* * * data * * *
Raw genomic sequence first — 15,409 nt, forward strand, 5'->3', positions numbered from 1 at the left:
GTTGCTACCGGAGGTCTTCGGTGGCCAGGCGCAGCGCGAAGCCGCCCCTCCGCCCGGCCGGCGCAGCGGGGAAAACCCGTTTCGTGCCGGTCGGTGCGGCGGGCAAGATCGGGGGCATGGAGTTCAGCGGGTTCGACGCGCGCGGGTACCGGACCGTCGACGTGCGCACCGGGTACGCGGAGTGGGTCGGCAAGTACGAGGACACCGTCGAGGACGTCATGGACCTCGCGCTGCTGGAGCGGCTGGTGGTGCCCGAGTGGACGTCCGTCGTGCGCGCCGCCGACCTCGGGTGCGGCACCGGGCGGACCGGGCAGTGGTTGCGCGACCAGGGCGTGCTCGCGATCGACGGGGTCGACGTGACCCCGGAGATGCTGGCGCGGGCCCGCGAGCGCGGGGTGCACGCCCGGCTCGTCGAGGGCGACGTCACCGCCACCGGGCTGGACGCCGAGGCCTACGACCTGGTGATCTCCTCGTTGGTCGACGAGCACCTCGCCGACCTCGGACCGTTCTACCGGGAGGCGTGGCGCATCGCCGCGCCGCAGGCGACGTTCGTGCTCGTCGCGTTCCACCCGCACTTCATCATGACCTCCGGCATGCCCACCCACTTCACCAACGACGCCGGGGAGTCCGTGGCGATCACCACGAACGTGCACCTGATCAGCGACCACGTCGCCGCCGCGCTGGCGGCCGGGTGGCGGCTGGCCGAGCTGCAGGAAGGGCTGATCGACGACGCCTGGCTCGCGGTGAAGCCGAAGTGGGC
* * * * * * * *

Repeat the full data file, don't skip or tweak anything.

Raw genomic sequence first — 15,409 nt, forward strand, 5'->3', positions numbered from 1 at the left:
GTTGCTACCGGAGGTCTTCGGTGGCCAGGCGCAGCGCGAAGCCGCCCCTCCGCCCGGCCGGCGCAGCGGGGAAAACCCGTTTCGTGCCGGTCGGTGCGGCGGGCAAGATCGGGGGCATGGAGTTCAGCGGGTTCGACGCGCGCGGGTACCGGACCGTCGACGTGCGCACCGGGTACGCGGAGTGGGTCGGCAAGTACGAGGACACCGTCGAGGACGTCATGGACCTCGCGCTGCTGGAGCGGCTGGTGGTGCCCGAGTGGACGTCCGTCGTGCGCGCCGCCGACCTCGGGTGCGGCACCGGGCGGACCGGGCAGTGGTTGCGCGACCAGGGCGTGCTCGCGATCGACGGGGTCGACGTGACCCCGGAGATGCTGGCGCGGGCCCGCGAGCGCGGGGTGCACGCCCGGCTCGTCGAGGGCGACGTCACCGCCACCGGGCTGGACGCCGAGGCCTACGACCTGGTGATCTCCTCGTTGGTCGACGAGCACCTCGCCGACCTCGGACCGTTCTACCGGGAGGCGTGGCGCATCGCCGCGCCGCAGGCGACGTTCGTGCTCGTCGCGTTCCACCCGCACTTCATCATGACCTCCGGCATGCCCACCCACTTCACCAACGACGCCGGGGAGTCCGTGGCGATCACCACGAACGTGCACCTGATCAGCGACCACGTCGCCGCCGCGCTGGCGGCCGGGTGGCGGCTGGCCGAGCTGCAGGAAGGGCTGATCGACGACGCCTGGCTCGCGGTGAAGCCGAAGTGGGC